And so we are faced with that age old problem:  how do we have faith, how do we keep the faith, how do we keep from losing heart, when we are struggling and keep on struggling with things that need to be made right.  Personal things like mental illness, chronic illness, terminal illness.  Global things like poverty and hunger.  Horrible things like war and all its parts - violence, destruction, people maimed and women assaulted and children exposed to horrors that they can never get over.  These things don’t seem to be being made right very quickly, even though we pray about them daily.
So how do we keep the faith, keep from losing heart?  Even if our ultimate destiny is heaven, what about the part that seems like hell on earth right now?  
I don’t know why there is still so much war and violence and oppression and hunger and illness.  But I do know that we are called to do our part while we wait for the fullness of God’s time.  We are called to support one another and to do our work in the world as partners with God to alleviate the suffering of others.  We are called to use our gifts and talents in ways that form and shore up the community, that bring necessities to those who are doing without, that will inspire others to join us in the effort to hear and do something about the cries of those who do not find justice.  We are called to bring whatever kind of healing we are equipped to bring to God’s children who suffer in the community, to help God in wiping away at least some tears, even as we know that only in the end will all the pain be taken away.  
Giles Fraser, Canon Chancellor of St Paul’s Cathedral in London, whom I mentioned last week, wrote in the Church Times about his thoughts, which follow the writing of St Augustine, drawing a parallel between Christianity and being rescued.  Because our salvation is not something we can do for ourselves, and so we need to be rescued.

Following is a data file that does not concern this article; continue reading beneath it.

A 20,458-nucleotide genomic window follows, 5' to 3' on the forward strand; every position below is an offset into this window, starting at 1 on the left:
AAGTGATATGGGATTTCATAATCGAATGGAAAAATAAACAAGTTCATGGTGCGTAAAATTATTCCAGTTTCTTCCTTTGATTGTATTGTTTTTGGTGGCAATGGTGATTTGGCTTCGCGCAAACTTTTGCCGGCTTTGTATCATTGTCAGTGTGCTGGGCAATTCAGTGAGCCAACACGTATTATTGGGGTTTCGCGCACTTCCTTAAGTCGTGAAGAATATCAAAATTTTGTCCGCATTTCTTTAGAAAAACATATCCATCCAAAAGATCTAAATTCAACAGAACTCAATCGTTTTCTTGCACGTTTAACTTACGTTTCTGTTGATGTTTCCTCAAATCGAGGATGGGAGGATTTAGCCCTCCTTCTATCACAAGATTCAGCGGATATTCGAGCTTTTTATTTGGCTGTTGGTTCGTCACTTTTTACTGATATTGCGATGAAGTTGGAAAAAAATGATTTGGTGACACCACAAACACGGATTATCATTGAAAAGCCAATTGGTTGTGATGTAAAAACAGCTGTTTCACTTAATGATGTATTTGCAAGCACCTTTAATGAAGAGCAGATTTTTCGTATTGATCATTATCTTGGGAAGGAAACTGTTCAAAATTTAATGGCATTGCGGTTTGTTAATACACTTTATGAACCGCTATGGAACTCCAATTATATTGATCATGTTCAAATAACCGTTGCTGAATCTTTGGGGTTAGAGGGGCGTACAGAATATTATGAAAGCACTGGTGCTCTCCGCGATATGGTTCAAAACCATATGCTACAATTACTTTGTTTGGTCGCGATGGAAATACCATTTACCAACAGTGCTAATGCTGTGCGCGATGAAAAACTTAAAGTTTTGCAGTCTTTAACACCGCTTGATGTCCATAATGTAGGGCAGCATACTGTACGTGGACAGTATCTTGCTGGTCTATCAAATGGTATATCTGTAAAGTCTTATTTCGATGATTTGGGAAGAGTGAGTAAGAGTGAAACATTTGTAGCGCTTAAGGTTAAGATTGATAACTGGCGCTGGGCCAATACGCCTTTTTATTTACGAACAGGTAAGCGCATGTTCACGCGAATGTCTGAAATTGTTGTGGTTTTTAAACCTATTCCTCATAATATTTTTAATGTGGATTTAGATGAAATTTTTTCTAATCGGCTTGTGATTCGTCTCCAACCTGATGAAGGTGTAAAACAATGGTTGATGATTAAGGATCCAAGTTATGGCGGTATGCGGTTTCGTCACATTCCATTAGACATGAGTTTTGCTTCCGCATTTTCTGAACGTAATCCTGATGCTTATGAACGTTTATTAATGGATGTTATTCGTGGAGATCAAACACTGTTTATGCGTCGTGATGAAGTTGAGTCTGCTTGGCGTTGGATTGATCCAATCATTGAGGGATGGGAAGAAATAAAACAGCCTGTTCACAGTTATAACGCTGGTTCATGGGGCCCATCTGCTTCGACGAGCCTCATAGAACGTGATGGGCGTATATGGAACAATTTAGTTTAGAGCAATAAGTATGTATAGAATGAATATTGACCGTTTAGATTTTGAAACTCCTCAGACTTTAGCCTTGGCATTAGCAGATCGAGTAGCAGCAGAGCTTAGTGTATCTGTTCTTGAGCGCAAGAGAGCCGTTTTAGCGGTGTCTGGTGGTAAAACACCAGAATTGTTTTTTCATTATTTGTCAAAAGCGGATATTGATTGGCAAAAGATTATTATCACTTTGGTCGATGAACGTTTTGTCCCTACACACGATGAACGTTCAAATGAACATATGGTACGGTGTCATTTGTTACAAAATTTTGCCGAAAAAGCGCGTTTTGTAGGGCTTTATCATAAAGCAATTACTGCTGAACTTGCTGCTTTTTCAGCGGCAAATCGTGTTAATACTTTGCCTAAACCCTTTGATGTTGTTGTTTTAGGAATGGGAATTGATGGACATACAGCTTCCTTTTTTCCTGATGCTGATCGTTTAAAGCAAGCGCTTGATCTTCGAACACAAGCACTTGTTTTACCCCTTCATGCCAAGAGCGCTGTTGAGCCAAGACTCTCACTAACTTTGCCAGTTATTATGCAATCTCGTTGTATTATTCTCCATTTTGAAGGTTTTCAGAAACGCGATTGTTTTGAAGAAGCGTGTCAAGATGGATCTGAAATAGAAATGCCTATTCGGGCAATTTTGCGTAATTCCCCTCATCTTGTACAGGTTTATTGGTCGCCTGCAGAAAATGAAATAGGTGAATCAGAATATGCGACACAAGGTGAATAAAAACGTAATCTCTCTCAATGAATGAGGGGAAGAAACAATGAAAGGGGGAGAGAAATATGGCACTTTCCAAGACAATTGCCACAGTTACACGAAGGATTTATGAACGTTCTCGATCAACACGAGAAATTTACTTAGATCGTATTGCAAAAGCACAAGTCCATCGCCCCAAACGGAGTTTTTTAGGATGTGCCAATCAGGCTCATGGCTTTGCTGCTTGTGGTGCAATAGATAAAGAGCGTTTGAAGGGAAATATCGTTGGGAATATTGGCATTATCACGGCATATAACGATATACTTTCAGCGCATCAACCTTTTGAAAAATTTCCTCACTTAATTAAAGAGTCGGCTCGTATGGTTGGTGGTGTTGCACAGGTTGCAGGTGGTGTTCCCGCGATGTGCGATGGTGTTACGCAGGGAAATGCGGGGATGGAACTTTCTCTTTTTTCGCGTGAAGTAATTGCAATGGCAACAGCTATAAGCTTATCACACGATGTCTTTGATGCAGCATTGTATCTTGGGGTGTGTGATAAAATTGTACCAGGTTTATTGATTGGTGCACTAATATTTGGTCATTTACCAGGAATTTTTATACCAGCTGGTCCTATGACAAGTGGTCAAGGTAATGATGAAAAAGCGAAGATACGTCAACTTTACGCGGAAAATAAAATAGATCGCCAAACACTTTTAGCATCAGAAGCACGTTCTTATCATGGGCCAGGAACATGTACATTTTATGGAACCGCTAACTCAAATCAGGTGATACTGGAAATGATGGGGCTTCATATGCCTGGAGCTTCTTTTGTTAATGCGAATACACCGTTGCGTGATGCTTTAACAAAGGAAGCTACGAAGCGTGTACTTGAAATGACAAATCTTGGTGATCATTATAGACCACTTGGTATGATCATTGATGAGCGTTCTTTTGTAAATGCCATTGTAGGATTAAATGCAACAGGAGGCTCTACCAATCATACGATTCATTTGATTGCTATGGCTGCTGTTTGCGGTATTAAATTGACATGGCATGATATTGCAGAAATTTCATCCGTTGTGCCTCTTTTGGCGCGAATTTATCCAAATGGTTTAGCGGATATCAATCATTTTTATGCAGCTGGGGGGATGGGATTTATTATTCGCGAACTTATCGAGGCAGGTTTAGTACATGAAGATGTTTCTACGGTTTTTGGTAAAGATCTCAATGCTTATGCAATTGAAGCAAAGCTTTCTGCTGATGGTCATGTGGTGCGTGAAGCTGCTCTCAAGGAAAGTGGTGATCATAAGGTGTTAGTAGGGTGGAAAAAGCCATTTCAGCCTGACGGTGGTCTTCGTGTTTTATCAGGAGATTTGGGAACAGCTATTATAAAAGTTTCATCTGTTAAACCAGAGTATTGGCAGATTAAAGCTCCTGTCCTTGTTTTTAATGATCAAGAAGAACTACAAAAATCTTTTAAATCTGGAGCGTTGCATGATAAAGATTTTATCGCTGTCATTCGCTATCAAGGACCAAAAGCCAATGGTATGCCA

But we are all in it together, in our need for salvation, our need to be rescued, and it is our job to join our voices with those, like the traditional widow in First Century Palestine, who do not have others to advocate for them.  It is our job to do what we can to foster their well being while we all await the day when God wipes away every tear.  
We all may have been saved by virtue of Jesus’ birth, life, death, resurrection and ascension, and we may be all equal in the sight of God, but there are still those among us now who are downtrodden and abused and hungry and outcast.  Many of them do not believe that they can be saved.  Some of them have killed themselves in recent weeks.  I don’t believe that we are supposed to ignore that fact and simply rejoice in our own salvation.  Some people are still trapped somewhere.  Once we know their plight, it is our duty to do what we can to keep them - and us - from losing heart. 
And frankly, while the world looks on as Christians are spending lots of energy publicly fighting about purity issues and splitting off from one another, we risk getting a black eye by not doing what Christians are supposed to do: to seek and serve Christ in all persons, loving our neighbor as ourselves; to strive for justice and peace among all people, and respect the dignity of every human being, as we vow several times a year in our baptismal covenant.  
We are all in this life together, waiting for God to make things right. And some of God’s people are trapped somewhere, some of them are giving up hope, and we are all called to be a community together with them, to lend our expertise and to share what we have with those who are crying out or worse are too numb and tired and beaten down to cry out for themselves.  They need us to give voice to their need for justice, they need us to be their lifeline.
And so, as we look forward to our feast day next week, I offer this prayer for our parish as we move into our next year:   
May God bless us with anger at injustice, oppression, and exploitation of people, so that we may work for justice, freedom and peace in the world.
May God bless us with tears to shed for those who suffer from pain,
rejection, and starvation, so that we may reach out our hands to comfort them and to turn their pain to joy.
May God bless us with enough foolishness to believe that we can make a difference in the world, so that we can do what others claim cannot be done.
In the name of God: Creator, Redeemer and Sanctifier.